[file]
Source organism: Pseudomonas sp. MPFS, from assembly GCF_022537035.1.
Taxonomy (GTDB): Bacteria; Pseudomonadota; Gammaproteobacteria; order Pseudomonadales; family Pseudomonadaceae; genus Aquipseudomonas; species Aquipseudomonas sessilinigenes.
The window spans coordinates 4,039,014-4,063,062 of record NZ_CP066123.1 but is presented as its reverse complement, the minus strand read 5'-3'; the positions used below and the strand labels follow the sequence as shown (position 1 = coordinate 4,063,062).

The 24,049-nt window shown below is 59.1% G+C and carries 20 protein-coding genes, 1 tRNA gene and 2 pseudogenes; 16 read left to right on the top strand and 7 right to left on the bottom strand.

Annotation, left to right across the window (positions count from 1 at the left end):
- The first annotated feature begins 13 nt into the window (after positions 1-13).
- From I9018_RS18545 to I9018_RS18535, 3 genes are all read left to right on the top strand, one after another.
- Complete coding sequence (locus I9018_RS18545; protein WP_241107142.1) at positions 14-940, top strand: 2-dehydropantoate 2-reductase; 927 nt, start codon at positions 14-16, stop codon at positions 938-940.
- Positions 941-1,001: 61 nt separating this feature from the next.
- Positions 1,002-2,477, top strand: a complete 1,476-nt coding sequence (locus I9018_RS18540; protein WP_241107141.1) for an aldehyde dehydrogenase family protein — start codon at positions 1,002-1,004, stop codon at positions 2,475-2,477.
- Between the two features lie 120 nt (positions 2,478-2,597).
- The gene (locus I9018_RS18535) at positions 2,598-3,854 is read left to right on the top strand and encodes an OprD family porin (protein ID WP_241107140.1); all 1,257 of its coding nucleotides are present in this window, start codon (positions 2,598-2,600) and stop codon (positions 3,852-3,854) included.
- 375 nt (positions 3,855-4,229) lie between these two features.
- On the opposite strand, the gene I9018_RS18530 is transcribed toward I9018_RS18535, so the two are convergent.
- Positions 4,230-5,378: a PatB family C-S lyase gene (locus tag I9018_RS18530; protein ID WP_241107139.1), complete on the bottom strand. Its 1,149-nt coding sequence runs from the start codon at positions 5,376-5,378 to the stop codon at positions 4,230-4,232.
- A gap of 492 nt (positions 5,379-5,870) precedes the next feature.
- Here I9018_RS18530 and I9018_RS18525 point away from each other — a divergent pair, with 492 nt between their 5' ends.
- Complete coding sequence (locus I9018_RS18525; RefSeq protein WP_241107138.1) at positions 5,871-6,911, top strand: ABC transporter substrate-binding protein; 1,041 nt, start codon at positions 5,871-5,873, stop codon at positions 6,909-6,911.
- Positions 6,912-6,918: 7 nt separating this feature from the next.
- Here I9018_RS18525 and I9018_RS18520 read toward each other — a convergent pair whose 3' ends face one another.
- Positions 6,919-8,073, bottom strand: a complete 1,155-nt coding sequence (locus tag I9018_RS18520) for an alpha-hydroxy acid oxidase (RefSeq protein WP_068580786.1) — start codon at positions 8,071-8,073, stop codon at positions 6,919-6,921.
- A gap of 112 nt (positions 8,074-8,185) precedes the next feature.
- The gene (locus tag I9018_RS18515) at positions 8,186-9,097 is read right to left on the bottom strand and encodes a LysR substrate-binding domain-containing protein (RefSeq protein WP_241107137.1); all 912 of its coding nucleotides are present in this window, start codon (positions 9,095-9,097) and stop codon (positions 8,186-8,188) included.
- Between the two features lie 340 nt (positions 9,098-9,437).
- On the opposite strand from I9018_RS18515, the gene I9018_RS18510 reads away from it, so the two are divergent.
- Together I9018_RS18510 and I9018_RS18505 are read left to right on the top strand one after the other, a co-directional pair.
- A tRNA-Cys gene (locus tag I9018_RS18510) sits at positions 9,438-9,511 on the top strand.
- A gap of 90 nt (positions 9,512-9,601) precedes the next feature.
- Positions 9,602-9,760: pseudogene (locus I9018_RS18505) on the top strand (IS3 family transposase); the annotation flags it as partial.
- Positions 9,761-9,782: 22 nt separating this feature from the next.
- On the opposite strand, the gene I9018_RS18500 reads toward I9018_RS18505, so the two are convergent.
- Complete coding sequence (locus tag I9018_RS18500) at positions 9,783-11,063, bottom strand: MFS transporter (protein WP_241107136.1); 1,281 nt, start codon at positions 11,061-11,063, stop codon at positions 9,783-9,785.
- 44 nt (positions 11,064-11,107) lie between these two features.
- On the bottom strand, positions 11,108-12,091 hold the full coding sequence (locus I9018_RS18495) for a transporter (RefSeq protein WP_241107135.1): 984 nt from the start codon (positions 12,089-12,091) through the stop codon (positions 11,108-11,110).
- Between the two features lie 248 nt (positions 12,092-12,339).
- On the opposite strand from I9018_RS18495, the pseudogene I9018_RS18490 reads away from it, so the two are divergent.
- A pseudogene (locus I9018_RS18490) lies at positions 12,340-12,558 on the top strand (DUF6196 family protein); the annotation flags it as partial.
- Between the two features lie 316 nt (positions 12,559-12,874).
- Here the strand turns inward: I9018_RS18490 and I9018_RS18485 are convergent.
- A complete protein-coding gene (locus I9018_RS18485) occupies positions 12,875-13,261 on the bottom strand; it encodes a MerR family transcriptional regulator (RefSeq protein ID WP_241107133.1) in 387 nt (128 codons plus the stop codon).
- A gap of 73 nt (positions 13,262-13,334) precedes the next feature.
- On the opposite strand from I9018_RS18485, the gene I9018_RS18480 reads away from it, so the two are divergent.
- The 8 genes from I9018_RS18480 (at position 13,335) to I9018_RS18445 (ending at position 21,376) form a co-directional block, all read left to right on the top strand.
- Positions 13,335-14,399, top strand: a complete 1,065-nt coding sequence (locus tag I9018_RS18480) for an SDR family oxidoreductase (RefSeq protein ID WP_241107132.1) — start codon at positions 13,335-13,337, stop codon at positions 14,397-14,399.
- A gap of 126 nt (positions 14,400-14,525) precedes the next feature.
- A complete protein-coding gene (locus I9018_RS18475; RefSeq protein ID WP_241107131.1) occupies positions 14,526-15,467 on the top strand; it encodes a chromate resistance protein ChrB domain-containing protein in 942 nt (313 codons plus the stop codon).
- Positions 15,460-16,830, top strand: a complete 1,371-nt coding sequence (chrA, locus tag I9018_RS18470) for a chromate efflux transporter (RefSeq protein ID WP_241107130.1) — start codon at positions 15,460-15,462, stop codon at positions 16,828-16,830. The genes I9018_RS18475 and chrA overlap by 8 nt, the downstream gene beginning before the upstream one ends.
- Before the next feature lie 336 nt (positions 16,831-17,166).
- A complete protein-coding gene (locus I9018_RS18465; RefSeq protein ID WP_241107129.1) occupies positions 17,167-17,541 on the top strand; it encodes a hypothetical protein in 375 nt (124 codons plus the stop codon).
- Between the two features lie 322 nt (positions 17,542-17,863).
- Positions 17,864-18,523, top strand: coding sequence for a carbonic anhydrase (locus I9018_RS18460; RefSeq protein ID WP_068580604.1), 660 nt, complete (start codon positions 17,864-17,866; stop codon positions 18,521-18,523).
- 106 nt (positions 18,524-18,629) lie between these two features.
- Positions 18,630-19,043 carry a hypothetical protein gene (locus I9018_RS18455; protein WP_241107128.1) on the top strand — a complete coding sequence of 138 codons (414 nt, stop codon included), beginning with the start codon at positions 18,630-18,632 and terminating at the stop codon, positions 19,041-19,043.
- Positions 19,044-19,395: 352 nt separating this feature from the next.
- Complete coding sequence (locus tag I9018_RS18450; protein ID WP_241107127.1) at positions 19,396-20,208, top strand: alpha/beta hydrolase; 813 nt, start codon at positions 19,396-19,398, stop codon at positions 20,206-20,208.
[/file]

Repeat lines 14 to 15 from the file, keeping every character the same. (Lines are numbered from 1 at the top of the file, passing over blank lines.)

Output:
- On the opposite strand, the gene I9018_RS18530 is transcribed toward I9018_RS18535, so the two are convergent.
- Positions 4,230-5,378: a PatB family C-S lyase gene (locus tag I9018_RS18530; protein ID WP_241107139.1), complete on the bottom strand. Its 1,149-nt coding sequence runs from the start codon at positions 5,376-5,378 to the stop codon at positions 4,230-4,232.